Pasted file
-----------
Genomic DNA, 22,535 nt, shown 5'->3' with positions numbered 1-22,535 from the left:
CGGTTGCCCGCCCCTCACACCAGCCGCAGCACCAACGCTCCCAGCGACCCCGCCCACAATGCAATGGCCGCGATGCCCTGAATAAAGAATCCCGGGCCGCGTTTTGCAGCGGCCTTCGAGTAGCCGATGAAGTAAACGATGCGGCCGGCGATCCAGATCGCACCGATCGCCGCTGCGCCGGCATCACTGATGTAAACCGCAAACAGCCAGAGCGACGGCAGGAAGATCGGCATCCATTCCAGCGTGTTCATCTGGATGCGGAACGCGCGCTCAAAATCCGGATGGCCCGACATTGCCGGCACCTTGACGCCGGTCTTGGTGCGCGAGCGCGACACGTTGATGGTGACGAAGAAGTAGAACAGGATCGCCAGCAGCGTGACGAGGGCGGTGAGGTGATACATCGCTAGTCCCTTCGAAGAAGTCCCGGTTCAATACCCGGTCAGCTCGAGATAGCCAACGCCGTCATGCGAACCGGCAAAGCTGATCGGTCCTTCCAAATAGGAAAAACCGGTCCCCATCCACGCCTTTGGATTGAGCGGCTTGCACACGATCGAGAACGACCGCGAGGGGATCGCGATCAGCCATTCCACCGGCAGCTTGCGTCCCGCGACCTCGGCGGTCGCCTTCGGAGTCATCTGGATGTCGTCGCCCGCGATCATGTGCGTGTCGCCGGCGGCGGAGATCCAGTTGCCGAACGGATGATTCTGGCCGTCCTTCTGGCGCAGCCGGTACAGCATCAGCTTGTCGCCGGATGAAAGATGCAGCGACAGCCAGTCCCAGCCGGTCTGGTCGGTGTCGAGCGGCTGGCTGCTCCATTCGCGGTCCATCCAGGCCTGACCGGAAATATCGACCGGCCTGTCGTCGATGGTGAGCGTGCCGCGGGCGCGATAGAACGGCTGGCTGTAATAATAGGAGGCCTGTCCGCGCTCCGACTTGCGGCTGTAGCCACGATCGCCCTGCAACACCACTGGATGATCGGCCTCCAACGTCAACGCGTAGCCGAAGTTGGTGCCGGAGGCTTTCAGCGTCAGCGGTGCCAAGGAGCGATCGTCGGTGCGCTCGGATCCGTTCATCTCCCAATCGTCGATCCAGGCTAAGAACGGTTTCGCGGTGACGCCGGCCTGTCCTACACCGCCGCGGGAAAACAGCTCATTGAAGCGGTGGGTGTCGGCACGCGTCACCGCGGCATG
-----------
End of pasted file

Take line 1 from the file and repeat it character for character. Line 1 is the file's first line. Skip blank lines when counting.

Genomic DNA, 22,535 nt, shown 5'->3' with positions numbered 1-22,535 from the left: